Thus, we enter my issue with the game. Sonic would have you believe that you’ll be zooming around, faster than lightning, and the game delivers that at moments. This game showed to be more of a test of patience than any other game I can remember. For all of the moments I got to fly through a twisted tunnel or crash through a wall with my balled up self, I spent twice as long standing and waiting for something to happen. Be it waiting for a platform, the right time to jump, or slowly dragging through water, I didn’t feel terribly speedy. Even in the bonus stages, it took a lot of patience to trek toward the Chaos Emeralds within. As a regular platformer, I expect that, but for ‘the fastest thing alive’, I was a little disappointed.
That, my friends, is really my only complaint about the game. There are no real cheap parts, nor are there glitches to throw you off. It’s as straightforward as you can get and well pieced together. It’s really strong as far as a pilot game for the Sega. (I don’t count Altered Beast, which my good buddy, Shoggoth, already got to). It’s also a short game, ringing in at about two to three hours, if even that. I wasn’t very good at the game, and I’ll admit that freely. My main issue in these terms is that once you get game over with no continues, you have to start from the beginning again. That’s a personal pet peeve, so if you have this issue, you’ve been warned.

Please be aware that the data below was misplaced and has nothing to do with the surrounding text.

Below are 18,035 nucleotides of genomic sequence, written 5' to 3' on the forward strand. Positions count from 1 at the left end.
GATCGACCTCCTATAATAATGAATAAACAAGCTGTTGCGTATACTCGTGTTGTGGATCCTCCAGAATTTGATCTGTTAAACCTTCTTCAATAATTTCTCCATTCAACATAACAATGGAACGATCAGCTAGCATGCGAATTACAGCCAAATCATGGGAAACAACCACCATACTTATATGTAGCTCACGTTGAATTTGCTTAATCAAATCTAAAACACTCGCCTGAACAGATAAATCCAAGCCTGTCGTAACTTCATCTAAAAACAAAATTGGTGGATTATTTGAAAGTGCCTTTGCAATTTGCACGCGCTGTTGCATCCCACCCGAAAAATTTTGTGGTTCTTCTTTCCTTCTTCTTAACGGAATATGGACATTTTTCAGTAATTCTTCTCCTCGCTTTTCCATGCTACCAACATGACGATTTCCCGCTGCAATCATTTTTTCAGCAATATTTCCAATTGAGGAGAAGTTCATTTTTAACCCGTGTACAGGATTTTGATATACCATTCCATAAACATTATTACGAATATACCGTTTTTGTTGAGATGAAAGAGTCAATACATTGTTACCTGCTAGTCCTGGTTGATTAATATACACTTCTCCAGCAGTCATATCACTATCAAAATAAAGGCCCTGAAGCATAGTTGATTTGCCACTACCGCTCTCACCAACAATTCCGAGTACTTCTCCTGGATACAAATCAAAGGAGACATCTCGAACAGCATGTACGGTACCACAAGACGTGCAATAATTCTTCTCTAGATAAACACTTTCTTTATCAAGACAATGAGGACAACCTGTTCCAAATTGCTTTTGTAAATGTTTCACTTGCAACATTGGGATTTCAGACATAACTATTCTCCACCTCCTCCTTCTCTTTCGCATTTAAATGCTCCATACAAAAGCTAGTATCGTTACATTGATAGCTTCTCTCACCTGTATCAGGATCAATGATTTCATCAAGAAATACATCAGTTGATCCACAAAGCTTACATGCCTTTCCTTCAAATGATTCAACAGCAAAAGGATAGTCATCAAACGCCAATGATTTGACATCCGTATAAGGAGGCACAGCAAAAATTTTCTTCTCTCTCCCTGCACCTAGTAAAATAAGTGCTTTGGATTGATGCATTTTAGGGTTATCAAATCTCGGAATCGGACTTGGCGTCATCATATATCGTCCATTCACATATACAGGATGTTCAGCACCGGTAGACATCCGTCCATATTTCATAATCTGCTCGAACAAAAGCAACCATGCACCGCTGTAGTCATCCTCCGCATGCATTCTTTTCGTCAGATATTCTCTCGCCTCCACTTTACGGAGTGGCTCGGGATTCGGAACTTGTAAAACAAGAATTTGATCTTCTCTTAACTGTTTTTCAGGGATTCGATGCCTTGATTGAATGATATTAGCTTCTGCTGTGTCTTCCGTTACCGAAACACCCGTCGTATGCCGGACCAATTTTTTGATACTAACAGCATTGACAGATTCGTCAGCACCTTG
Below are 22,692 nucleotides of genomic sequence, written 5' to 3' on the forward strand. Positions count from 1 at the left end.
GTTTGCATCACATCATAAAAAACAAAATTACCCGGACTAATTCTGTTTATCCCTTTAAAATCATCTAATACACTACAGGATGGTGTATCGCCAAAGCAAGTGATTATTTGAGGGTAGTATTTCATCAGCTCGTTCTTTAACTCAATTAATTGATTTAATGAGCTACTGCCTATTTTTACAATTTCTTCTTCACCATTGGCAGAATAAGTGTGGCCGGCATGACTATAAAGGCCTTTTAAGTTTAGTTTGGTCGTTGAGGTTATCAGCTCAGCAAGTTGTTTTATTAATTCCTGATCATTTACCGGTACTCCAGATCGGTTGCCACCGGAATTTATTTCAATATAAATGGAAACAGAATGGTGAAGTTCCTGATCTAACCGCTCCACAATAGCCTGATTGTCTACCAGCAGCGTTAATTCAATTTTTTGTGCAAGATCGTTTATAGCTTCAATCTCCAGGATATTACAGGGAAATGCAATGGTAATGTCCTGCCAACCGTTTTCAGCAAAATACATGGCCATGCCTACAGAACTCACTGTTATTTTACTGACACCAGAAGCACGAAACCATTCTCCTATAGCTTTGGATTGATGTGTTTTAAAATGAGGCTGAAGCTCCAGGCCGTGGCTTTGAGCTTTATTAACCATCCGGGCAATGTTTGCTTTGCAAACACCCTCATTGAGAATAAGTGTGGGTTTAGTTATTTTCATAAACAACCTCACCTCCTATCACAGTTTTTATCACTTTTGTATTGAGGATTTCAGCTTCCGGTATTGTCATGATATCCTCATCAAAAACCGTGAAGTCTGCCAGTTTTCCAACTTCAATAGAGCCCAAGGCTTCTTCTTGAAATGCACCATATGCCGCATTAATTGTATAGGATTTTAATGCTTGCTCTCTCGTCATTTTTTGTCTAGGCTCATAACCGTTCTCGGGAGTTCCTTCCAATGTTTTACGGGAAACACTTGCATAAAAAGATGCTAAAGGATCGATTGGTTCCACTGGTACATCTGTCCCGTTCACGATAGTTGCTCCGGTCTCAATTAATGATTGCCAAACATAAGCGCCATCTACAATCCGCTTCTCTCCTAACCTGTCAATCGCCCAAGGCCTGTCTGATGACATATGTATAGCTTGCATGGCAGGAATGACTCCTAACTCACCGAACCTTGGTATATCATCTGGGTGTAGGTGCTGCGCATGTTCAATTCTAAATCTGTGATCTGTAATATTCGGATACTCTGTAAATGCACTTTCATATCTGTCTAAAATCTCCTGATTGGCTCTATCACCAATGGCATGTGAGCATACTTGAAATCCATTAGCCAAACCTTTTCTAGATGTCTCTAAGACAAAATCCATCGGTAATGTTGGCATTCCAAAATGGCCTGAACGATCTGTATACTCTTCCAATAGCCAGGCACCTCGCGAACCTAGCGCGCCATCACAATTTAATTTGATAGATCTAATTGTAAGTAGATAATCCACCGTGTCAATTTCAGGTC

Usually, I’ll start the front end review with the graphics, but I have to say that I have always and will always love the music in Sonic games. It’s always fun, well composed, and fitting from zone to zone. The theme song is pretty recognizable to just about anyone whose had any experience with Genesis, and I highly recommend the theme to ‘Star Light Zone’ as a personal favorite. The sound effects are tight, too, and thoroughly add to the feel of the game and the ‘speed’ aspect of it.
The creators said that they were trying to
be crisp and colorful with the graphics, and it shows. The scenery is fun and lighthearted, even in darker stages, and the characters and enemies are interesting to look at and artistically just neat to look at. I was actually surprised by some of the graphics and how good they were. My memory must have diluted them over the years. Again I’ll say, this game is a really well packaged game.
Despite all of the praise I have for the game, this game does not stand up to the test of time, at least compared to the rest of the series. It’s a lot of fun, but the sequels really improve on a few of the minor flaws of the original, and I found myself trying to do things that I couldn’t do because of that fact, moreso than with other games like the Mario series. If you haven’t played the other games, you’ll enjoy this game, but if you have, going back is kind of a tough trip, even if it invokes a lot of pleasant memories. Just remember either way, you don’t have to rush into everything. In fact, you may find yourself frustrated by doing so. Such is life, and such is Sonic.